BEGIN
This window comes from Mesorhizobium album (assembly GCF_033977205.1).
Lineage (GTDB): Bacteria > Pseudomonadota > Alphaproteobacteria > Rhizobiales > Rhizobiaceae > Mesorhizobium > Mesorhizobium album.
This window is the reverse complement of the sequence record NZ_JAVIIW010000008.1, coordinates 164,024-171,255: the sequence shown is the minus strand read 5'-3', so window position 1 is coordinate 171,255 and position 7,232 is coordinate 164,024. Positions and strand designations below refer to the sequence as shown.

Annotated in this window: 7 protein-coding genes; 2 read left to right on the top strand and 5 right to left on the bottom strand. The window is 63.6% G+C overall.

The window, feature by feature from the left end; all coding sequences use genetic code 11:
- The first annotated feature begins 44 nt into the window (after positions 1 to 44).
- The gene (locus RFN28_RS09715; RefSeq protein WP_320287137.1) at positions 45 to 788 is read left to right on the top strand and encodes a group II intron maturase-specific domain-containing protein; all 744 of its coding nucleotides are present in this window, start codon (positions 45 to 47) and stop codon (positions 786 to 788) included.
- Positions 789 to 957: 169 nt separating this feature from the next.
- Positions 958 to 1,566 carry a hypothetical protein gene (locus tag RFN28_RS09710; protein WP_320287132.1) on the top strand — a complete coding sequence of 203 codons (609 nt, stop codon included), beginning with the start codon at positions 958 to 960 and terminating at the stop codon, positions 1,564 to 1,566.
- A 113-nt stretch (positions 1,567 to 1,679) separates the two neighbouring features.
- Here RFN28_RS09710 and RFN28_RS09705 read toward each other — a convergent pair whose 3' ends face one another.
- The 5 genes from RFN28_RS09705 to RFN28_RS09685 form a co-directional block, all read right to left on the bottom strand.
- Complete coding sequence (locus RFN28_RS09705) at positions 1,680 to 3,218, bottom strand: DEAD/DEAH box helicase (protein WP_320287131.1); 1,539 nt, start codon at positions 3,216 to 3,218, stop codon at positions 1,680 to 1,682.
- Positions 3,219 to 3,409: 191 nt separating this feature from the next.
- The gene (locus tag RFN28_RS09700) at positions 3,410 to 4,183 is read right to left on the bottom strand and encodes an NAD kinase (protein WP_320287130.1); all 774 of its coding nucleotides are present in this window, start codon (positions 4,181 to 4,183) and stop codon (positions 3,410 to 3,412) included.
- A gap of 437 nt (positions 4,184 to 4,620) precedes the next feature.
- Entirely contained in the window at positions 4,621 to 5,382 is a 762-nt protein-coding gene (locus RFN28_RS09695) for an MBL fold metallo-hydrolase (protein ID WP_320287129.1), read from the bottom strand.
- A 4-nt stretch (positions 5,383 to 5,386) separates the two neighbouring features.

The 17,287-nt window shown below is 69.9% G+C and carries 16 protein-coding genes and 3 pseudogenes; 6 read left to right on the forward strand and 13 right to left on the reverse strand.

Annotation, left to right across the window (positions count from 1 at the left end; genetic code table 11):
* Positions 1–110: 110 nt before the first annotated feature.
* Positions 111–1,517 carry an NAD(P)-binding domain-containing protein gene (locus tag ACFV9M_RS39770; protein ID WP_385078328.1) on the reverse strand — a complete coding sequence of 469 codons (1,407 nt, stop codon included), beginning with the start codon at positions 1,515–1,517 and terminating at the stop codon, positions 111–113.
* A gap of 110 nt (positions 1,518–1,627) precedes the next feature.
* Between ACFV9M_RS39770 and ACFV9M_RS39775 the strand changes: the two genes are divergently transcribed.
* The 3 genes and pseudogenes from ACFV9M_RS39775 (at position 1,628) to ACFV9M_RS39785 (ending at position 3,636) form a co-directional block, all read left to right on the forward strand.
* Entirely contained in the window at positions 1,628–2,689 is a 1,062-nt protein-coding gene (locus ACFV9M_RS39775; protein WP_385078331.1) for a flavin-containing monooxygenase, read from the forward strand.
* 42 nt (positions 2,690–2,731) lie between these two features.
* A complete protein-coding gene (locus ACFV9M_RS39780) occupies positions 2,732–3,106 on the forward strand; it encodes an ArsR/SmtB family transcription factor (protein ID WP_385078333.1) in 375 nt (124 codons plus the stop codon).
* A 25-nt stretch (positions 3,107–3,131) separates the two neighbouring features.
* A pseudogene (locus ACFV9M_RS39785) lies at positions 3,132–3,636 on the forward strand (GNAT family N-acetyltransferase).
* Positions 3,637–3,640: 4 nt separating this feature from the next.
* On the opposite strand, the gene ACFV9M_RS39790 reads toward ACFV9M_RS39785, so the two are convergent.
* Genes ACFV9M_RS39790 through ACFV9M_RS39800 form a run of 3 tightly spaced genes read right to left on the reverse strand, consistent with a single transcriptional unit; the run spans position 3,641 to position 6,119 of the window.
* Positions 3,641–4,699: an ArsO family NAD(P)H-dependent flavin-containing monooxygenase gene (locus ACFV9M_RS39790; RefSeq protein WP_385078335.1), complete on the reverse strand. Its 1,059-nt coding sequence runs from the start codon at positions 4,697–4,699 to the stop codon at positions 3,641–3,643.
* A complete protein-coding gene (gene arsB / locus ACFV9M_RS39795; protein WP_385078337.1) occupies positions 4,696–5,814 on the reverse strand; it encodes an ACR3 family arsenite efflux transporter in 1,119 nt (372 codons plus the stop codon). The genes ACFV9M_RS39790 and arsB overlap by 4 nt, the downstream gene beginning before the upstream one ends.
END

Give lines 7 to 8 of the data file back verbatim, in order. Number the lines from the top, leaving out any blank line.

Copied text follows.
- The gene (locus RFN28_RS09715; RefSeq protein WP_320287137.1) at positions 45 to 788 is read left to right on the top strand and encodes a group II intron maturase-specific domain-containing protein; all 744 of its coding nucleotides are present in this window, start codon (positions 45 to 47) and stop codon (positions 786 to 788) included.
- Positions 789 to 957: 169 nt separating this feature from the next.